Editor’s Note: Dan Skiles is one of our 2014 IA 25 honorees. Read his profile from the May issue of Investment Advisor here, and look for his extended profile on ThinkAdvisor.com on May 13.
Succession planning: Without a doubt, this is one of the most important topics for our profession. Attend any conference or workshop and the succession planning session is often standing-room-only. There are a number of important variables that factor into any succession plan, but it should come as no surprise that your firm’s technology is one of the most important.
The first question to ask is what products or systems your firm actually owns versus systems that you rent or that others provide to you. For truly independent firms, chances are you own all your technology. The role of these systems in the valuation of your firm varies depending on other factors that you may or may not be able to change, such as where your accounts are held, the various investments that you implement, the ease of exporting the data and the types of clients you serve.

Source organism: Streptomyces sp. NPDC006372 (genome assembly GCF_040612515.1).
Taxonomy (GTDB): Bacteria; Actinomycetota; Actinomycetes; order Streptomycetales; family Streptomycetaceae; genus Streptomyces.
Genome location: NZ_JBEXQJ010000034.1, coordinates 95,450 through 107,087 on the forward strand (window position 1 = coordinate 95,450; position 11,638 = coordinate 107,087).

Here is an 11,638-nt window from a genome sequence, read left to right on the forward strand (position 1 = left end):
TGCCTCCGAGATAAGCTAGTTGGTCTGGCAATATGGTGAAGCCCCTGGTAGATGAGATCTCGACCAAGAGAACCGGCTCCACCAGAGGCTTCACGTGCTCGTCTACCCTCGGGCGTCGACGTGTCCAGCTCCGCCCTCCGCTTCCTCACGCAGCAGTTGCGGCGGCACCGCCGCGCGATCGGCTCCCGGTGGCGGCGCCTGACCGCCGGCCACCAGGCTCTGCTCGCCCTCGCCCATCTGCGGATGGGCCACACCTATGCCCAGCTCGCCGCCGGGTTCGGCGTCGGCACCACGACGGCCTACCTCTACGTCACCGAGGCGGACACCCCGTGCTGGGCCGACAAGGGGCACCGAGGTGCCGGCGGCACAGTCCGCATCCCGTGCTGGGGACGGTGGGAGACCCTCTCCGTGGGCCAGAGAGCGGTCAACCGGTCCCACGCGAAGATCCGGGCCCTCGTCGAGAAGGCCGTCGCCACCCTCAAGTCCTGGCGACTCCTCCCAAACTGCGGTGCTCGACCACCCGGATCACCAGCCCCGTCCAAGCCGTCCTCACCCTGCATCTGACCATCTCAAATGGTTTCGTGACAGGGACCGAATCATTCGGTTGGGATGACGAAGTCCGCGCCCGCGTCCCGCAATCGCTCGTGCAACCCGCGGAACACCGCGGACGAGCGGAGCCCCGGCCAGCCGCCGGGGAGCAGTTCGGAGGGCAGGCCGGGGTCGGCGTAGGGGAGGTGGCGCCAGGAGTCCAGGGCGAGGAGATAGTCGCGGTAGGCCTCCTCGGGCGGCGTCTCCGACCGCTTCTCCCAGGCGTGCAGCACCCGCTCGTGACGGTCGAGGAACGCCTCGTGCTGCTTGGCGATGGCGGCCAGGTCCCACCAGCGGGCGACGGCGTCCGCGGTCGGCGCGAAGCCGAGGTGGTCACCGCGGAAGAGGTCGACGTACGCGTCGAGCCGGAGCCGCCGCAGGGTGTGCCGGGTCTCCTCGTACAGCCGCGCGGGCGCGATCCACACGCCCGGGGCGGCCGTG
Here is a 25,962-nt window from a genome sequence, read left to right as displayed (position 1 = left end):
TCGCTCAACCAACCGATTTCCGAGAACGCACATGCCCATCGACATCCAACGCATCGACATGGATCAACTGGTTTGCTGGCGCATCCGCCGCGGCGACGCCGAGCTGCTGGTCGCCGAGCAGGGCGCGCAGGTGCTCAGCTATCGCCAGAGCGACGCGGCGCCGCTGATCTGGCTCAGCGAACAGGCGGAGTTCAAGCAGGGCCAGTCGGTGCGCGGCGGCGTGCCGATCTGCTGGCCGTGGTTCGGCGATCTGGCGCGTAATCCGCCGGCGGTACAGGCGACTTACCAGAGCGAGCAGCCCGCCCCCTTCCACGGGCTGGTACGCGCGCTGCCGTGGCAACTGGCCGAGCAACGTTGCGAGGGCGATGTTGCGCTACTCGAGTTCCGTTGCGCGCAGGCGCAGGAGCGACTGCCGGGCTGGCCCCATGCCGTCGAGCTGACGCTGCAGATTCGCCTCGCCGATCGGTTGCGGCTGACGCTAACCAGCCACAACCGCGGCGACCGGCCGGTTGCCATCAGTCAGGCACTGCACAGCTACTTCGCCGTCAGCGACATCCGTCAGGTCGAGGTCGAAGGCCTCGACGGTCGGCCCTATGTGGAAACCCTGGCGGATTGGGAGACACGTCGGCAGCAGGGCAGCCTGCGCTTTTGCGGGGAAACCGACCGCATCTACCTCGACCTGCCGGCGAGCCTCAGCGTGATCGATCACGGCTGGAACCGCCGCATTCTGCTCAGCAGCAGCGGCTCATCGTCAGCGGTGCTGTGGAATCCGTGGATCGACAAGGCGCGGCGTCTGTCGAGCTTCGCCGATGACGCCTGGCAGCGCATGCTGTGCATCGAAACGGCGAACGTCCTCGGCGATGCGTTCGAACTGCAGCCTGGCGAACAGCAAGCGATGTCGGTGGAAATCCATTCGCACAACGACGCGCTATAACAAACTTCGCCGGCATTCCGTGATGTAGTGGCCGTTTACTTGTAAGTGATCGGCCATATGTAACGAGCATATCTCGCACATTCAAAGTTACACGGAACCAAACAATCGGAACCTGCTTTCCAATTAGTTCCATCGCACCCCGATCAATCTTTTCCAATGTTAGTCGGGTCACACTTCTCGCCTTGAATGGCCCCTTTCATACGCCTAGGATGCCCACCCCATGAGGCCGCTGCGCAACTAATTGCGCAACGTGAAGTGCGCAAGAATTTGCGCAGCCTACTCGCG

For advisors whose technology is owned by their broker-dealer or custodian, it is very important to understand the technology systems and underlying data that you can take with you. For example, if your performance reports are provided exclusively by your BD or on a system that is not widely available, this could create an issue when you decide to leave.
Every firm should understand which systems and processes are critical to their business. Examples of critical systems could include your CRM system, performance reporting programs, and trading and rebalancing systems. Critical processes might include how you implement and monitor investment recommendations. Regarding succession planning, technology systems and processes that are deemed critical should be relatively easy to transition or convert for use in another firm or business environment. It is even better when your critical technology systems are also widely used by other firms. It is certainly easier for two firms to merge (from a technology perspective) when they share common systems and processes.